All right so now you can see me at least some of you hopefully can see me and the rest of our panelists here um who are a wonderful group of people All right, so Untold Stories believes that the preservation of cultural heritage requires that our field recognize and conserve a broader range of cultural heritages embrace a more diverse set of conservation practices and practitioners and affirm the deep emotional connection between objects and sites of cultural heritage and the communities that claim them As founder and director of Untold Stories it has been especially meaningful to develop events at the annual conference of the American Institute for Conservation over the past three years with this one being the last in a series of three. In order to do this we’ve had the extraordinary support of the Andrew W. Mellon Foundation and I want to thank past and president Mellon staff Alison Gilchrest, Abigail Choudhury, Holly Harrison and Emil Kang for their steadfast support We also could not have done this without the support of the American Institute for conservation and I want to especially thank Peggy Ellis, Suzanne Davis, Ruth Seyler and Katelin Lee for their support I’m also grateful to Beth Warshaw and Alexandra Sarkuni of Culture Trust of Greater Philadelphia for their support of the work of Untold Stories this event was supposed to take place at this year’s conference in what is now called Salt Lake City, Utah and the theme “Preserving cultural landscapes” was meant to ground us in that particular place and to really think about the historical events that had happened and are still happening there as a way to reconsider the work that we do as art conservators, museum and heritage professionals, and stewards of cultural heritage This event was also meant to make us think about how our sometimes overly myopic view of conservation as relevant only to objects or even specific institutions allows us to forget that everything and everyone is part of a much larger set of stories and histories, and that the landscapes we find ourselves in are essential to those stories and histories It’s been a tumultuous past four months and we continue to witness the devastation and grief that the covid-19 pandemic wreaks on our most vulnerable populations especially Black, Indigenous and Brown people, and we continue to witness a seemingly unending series of deaths of Black people to police brutality and systemic racism And i think it’s been hard to hold on to any sense of hope And yet we’re also witnessing what feels like at last a change is possible because of the sacrifice and determination of so many people And i feel a great sense of gratitude that in this moment we’re able to come together as a group on this platform to learn from the thoughtful speakers who are giving of their own experience, expertise and generosity and offer their perspectives on how we might think of this current moment in terms of the broader questions of how we might preserve cultural landscapes and histories. On behalf of co-organizers Anita Day and Elizabeth Salmon and myself, we are delighted to have Jacqueline Keeler, Kimi Kodani Hill and Alessandra La Rocca Link joining us today. We’re also grateful for American Sign Language interpreters Caleigh Cckenna and Mary Sue Owens as well as closed captioner Diana Nichols who’s with us today as well Just a few notes on how this event will proceed. We will hear from each of our speakers after they are briefly introduced by either Anita, Elizabeth or myself While each speaker is talking, we will see hopefully that individual and one of the ASL interpreters as well as some images Please bear with me as we make some of these transitions. As I said, I am your technical support for this event and clearly I already have a few things that required your indulgence and good humor So if and when things go wrong if you would write something with the words “tech” into the Q and A box so that one of us can see what’s happening and and do our best to fix it Once all of our speakers have presented, we will come back together and take some questions from the Q and A only so if you have questions please type directly into the Q and A and we’ll do our best to manage that We’ve left the chat feature open because we’re aware of how it can build a sense of community especially when we can’t see each other and we can’t be with each other We just ask that you use that feature mindfully and if you haven’t already done so, we invite you to type in and acknowledge whose ancestral and unceded lands you are watching from So this event i believe is being recorded and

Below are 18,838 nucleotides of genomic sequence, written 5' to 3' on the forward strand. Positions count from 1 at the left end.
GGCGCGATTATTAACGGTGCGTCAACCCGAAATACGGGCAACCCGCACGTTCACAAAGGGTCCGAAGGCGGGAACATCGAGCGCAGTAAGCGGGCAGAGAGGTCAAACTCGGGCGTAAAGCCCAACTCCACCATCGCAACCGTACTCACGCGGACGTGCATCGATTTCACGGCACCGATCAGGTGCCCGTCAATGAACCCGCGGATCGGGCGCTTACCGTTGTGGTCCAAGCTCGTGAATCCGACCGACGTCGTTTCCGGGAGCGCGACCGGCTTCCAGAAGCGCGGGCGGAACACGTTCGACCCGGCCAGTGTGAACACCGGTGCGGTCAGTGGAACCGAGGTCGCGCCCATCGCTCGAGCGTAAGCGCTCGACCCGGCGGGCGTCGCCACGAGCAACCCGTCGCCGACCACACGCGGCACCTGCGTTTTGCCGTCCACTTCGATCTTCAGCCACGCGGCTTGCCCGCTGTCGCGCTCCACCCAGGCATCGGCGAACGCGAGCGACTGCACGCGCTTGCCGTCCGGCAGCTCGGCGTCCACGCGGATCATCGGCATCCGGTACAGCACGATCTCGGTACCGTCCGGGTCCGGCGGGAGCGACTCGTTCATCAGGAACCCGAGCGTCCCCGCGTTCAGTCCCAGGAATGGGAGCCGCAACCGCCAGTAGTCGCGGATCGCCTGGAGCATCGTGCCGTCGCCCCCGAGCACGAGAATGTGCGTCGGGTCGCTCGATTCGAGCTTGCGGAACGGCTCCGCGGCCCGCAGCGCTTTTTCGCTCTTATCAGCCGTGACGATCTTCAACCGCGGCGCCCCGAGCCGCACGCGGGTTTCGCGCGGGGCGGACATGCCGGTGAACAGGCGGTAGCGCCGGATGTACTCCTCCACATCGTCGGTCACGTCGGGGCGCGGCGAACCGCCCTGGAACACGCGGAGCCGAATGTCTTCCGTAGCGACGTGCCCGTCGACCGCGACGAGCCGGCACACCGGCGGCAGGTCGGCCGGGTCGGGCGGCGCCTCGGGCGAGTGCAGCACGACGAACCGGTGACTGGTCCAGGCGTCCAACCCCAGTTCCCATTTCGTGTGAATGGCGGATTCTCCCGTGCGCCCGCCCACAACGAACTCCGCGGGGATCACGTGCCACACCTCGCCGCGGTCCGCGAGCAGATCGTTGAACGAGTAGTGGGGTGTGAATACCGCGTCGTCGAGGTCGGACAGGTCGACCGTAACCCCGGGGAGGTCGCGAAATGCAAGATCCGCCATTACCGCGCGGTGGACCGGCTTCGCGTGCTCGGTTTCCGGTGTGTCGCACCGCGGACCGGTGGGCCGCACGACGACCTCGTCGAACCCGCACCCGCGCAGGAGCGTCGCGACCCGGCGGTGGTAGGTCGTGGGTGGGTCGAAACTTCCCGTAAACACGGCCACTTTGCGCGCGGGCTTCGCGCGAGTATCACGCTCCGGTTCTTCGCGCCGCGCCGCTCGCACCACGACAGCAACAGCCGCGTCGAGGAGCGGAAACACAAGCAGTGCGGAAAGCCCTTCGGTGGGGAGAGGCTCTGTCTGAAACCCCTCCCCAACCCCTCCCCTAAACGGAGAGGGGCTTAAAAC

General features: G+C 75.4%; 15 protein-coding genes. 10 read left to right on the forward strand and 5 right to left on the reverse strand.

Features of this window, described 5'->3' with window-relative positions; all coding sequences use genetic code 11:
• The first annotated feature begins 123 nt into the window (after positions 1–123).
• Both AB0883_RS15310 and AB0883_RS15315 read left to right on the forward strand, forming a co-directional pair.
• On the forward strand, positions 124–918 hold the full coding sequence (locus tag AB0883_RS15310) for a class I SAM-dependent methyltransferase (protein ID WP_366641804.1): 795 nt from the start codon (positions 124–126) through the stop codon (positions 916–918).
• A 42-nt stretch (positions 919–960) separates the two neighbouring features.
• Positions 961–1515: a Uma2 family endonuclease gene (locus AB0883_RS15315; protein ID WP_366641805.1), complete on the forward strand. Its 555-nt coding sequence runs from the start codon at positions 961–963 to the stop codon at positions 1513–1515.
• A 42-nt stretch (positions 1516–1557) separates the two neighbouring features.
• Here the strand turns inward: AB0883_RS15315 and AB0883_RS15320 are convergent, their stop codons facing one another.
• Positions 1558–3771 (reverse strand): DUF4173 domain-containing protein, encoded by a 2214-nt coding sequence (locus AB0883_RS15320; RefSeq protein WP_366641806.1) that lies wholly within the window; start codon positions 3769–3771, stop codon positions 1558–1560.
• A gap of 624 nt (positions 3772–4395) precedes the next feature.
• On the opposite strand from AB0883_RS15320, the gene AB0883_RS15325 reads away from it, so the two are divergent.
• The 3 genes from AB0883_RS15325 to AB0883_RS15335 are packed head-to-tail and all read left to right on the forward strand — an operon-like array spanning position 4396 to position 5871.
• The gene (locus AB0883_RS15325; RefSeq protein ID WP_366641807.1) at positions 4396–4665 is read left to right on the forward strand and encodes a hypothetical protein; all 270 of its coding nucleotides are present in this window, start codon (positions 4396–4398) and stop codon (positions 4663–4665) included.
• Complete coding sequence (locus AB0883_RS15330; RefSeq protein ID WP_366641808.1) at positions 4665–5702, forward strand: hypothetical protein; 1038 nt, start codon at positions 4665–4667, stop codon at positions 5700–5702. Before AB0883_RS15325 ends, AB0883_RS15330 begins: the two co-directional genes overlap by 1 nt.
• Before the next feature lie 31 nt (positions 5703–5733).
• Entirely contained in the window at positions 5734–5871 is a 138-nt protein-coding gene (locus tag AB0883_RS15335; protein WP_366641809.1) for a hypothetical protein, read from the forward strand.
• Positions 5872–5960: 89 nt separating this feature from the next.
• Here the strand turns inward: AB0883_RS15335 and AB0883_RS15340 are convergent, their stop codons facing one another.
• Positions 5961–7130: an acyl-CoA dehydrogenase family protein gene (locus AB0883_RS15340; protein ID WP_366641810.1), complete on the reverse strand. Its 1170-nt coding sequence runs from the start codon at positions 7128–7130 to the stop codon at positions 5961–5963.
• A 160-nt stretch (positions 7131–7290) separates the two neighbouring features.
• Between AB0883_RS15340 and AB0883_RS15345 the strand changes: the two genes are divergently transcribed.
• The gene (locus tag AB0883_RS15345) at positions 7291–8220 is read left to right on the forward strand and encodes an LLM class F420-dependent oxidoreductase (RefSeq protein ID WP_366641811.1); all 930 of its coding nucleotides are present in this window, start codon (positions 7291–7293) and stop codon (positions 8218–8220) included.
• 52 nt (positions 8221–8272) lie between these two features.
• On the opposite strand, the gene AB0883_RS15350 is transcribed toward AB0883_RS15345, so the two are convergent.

is live streaming on youtube right now thank goodness And we hope that this recording will appear on our website within the next couple of days. Thank you again for all being here We are up to 479 attendees and if at this point as we transition to our first speaker Jacqueline Keeler if everybody else except for Jacqueline and either kaylee or mary sue would turn off your videos and of course mute your audio, we can get started Great, excellent, all right Terrific. Jacqueline Keeler is Dine/Inhanktowan Dakota, I hope I’ve said that correctly. She’s a writer living in Portland, Oregon and she’s contributed to many publications including the Nation Yes Magazine and Salon. Her terrific book “The Edge of Morning: Native Voices Speak for the Bear’s Ears” has been published by Torrey House Press and her forthcoming book “Standing Rock to the Bundy Standoff: Occupation, Native Sovereignty and the Fight for Sacred Landscapes” will be out next month. She’s the creator of the hashtag #NotYourMascot which made incredible history just last week and continues to do so And if you follow her twitter feed @jf keeler you know that she works tirelessly in her writing, reporting and podcasting to center Indigenous voices and stories And if you have the opportunity to read this book, i would highly recommend it. i came across it actually when I was traveling in the region that this book is dedicated to at the time when the current presidential administration was planning to shrink the size of that national monument and subsequently did and really moved to remove Native claims to stewardship there. And her work really just remarkably conveys the kind of you know poignant connectedness between Native people and their landscapes so i think it’s recommended oh actually required reading as will be her next book So i’m going to actually get rid of my video screen and i will share my her powerpoint whenever she’s ready so Jacqueline thank you so much. Okay, thank you so much Yeah, actually the name of the upcoming book is “Standoff” and then the other part you read is the sort of subtitle And where i compared the two standoffs that occurred in 2016 whichI covered as a journalist Starting in January 2016 I covered the Bundy takeovers here in Oregon The Malheur wildlife refuge and then I also covered Standing Rock which my family has a lot of ties to My grandmother’s family have deep ties to Standing Rock to that community And but yeah so sort of comparing those two and seeing them as sort of you know, kind of informing what happened with the Trump, you know the last four years with Trump and what’s going on right now as we see here in the streets in Portland And many of the things that were used at Standing Rock, that the military sort of reaction is now happening on the streets of the city i live in today and people are being snatched off the streets with no accountability so far. Okay I guess I’m ready to start. I thought I wasn’t sure if I was supposed to do a land acknowledgement but I, you know, i live here in Portland which encompasses the traditional village sites of the Multnomah, Kathlamet, Chinook, Kalapuya, Molalla, many other tribes and so i just would like to recognize them and and I also, I was going to read I don’t know if there’s time but I love this poem by Cannunpa Hanska Lugar, he’s actually a Standing Rock Lakota artist and I was invited to to do a piece honoring his work and and this is a poem that I love that he wrote: “These are not ancient artifacts./ These are not culturally specific artifacts./ “These will not be found in the historical record./ These do not shine “light on a lost civilization./ These were not dug from pits by devoted “scholars./These were not stolen from burial grounds./ “These were not gifts from a fascinated collector./These are not donations “from friends of the museum./These are trapped tools for our current battle./ “These are made of earth to slay our earth eating monsters./ “These fit in our hands./These rest on our shoulders./ “The instructions for us for use are embedded in our genetic “memory./ These are needed now and so are we./